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  1. #61
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    I thought the only gun Topgun owned was a 30-06. LOL
    Keystone 1, Over!

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  2. #62
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    The reason I would "handicap" myself with the 223 WSSM would be #1 because it's what I have and #2 it would make the hunt more challenging, just as it would for someone choosing to use a bow and arrow, or a 30/30 open sighted rifle.

    As for what Chuck Hawk wrote, I can also find writers who have said the 22-250 is a great antelope cartridge. One of which is John Barsness, and he's one whose opinion I hold in very high regard. I can't say the same about Chuck Hawk.

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  4. #63
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    Here you go again comparing the 223 with "challenging" like using a bow and arow setup, LOL! Sir, you need to reread what was in the first paragraph of the article I posted and learn a little bit more about ballistics than it appears you know right now. It seems that you and several others are so high on these little calibers because of their extremely high velocity. However, high velocity doesn't mean squat on a bigger animal if the bullet lacks the sectional density and mass to do the job properly and that's exactly why the small calibers that have been mentioned in this thread were designed for varmints for the most part. At least use the higher grain bullet available for your "fun" if you take that 223 WSSM out to shoot an antelope, as well as keeping the distance a lot shorter than you would when out for woodchucks, yotes, etc. and put it back through their ribs for good penetration. Hey by golly, if you want a "real challenge and even more fun", I have a 22 Hornet you can borrow for your lope hunt---NOT!
    Last edited by Topgun 30-06; 05-16-2014 at 12:15 PM.

  5. #64
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    Im still not understanding why you refer to a doe antelope as a "bigger animal". I took ridicule when I shot my first antelope with a 300 rum so I shot the next one with a 220 swift. I seriously doubt either lope could tell tell you if it was a .224 or a .308 bullet that killed it. All that I can tell you is that in my observation the one shot with the rum had some meat left on it but the one shot with the swift had liquefied organs and dropped on the spot. Im not trying to start an argument but we all have differing opinions on the matter and in my opinion people tend to jump on the "humane bandwagon" when they are only relying on their personal opinion. In my observation both arguments have their points but the argument that a doe antelope is a "bigger animal" wont hold water. Im finished debating the matter.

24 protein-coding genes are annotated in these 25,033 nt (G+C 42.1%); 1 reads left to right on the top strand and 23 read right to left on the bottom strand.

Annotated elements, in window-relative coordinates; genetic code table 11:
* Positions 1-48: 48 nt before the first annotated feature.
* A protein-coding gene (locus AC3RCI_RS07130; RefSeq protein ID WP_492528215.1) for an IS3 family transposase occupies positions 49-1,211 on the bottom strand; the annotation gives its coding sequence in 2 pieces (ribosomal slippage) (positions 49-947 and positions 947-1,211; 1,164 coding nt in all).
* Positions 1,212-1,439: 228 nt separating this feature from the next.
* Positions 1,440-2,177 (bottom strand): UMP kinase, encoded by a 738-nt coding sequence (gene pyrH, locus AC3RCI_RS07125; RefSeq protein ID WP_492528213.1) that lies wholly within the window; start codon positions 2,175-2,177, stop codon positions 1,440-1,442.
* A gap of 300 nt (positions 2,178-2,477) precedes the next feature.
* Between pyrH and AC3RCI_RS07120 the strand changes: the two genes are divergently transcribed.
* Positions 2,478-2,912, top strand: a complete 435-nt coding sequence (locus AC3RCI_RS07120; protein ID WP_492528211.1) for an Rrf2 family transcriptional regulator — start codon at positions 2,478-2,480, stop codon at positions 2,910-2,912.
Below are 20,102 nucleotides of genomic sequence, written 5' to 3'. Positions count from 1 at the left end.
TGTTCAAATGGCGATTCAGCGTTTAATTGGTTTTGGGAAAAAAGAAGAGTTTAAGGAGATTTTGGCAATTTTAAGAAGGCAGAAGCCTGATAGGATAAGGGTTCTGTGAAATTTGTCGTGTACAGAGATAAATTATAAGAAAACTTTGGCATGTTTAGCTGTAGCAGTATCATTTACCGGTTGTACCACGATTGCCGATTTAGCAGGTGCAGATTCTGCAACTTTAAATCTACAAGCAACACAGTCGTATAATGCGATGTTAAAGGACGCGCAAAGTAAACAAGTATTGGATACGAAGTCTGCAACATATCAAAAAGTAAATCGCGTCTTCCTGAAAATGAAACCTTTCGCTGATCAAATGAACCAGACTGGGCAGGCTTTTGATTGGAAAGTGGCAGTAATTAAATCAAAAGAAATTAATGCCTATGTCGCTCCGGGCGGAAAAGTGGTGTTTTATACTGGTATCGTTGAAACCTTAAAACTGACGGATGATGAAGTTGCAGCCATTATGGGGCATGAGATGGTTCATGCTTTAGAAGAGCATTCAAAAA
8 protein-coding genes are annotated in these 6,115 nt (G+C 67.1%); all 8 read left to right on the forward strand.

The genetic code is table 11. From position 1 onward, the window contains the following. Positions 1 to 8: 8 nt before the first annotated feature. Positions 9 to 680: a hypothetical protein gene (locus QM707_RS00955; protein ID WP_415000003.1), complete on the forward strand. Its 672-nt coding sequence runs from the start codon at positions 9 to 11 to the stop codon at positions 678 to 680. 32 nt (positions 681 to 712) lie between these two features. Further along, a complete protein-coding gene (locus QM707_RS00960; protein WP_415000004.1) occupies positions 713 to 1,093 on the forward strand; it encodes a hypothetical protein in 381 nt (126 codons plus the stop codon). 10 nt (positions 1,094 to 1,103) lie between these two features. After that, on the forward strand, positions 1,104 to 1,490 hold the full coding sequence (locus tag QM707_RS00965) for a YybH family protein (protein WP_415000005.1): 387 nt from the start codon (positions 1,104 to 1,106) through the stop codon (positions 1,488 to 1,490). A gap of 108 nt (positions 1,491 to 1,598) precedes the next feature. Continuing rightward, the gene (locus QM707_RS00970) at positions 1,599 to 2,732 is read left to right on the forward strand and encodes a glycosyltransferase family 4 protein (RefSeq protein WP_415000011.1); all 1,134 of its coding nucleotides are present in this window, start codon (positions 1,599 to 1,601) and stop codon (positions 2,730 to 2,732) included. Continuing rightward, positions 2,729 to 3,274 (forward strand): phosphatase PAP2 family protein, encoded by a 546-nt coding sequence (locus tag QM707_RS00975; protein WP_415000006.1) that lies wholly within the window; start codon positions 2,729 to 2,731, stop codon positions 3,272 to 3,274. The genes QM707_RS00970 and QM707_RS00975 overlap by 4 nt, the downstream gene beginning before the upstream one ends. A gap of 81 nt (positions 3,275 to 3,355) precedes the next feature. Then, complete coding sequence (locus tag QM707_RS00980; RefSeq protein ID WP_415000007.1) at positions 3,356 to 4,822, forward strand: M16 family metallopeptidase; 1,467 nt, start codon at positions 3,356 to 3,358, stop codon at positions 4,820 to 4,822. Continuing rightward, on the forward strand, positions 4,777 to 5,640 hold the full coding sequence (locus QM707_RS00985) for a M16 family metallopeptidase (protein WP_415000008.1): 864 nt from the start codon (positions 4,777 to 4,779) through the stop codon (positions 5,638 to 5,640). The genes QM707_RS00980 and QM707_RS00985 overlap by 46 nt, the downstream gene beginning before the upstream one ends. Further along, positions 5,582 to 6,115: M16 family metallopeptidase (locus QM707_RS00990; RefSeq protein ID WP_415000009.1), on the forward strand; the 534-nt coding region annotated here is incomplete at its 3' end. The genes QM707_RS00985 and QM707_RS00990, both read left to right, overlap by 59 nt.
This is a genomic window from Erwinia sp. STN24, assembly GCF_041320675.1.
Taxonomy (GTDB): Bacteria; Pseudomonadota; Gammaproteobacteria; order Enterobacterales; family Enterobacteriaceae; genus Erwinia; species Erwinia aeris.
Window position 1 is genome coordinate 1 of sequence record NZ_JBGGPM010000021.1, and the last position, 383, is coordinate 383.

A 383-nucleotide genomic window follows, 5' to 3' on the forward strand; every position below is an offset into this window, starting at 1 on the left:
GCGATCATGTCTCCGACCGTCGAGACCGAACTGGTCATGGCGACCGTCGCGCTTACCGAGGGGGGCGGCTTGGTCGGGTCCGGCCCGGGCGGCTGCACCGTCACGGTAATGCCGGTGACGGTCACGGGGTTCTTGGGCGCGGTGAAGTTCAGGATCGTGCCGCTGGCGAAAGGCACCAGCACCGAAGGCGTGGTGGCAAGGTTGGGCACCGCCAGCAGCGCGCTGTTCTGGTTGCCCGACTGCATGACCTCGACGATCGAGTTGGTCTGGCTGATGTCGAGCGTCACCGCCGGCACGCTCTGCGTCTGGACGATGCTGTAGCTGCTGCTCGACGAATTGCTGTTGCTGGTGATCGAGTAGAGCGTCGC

Quote Originally Posted by Topgun 30-06 View Post
    Here you go again comparing the 223 with "challenging" like using a bow and arow setup, LOL! Sir, you need to reread what was in the first paragraph of the article I posted and learn a little bit more about ballistics than it appears you know right now. It seems that you and several others are so high on these little calibers because of their extremely high velocity. However, high velocity doesn't mean squat on a bigger animal if the bullet lacks the sectional density and mass to do the job properly and that's exactly why the small calibers that have been mentioned in this thread were designed for varmints for the most part. At least use the higher grain bullet available for your "fun" if you take that 223 WSSM out to shoot an antelope, as well as keeping the distance a lot shorter than you would when out for woodchucks, yotes, etc. and put it back through their ribs for good penetration. Hey by golly, if you want a "real challenge and even more fun", I have a 22 Hornet you can borrow for your lope hunt---NOT!

  6. #65
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    Quote Originally Posted by swampokie View Post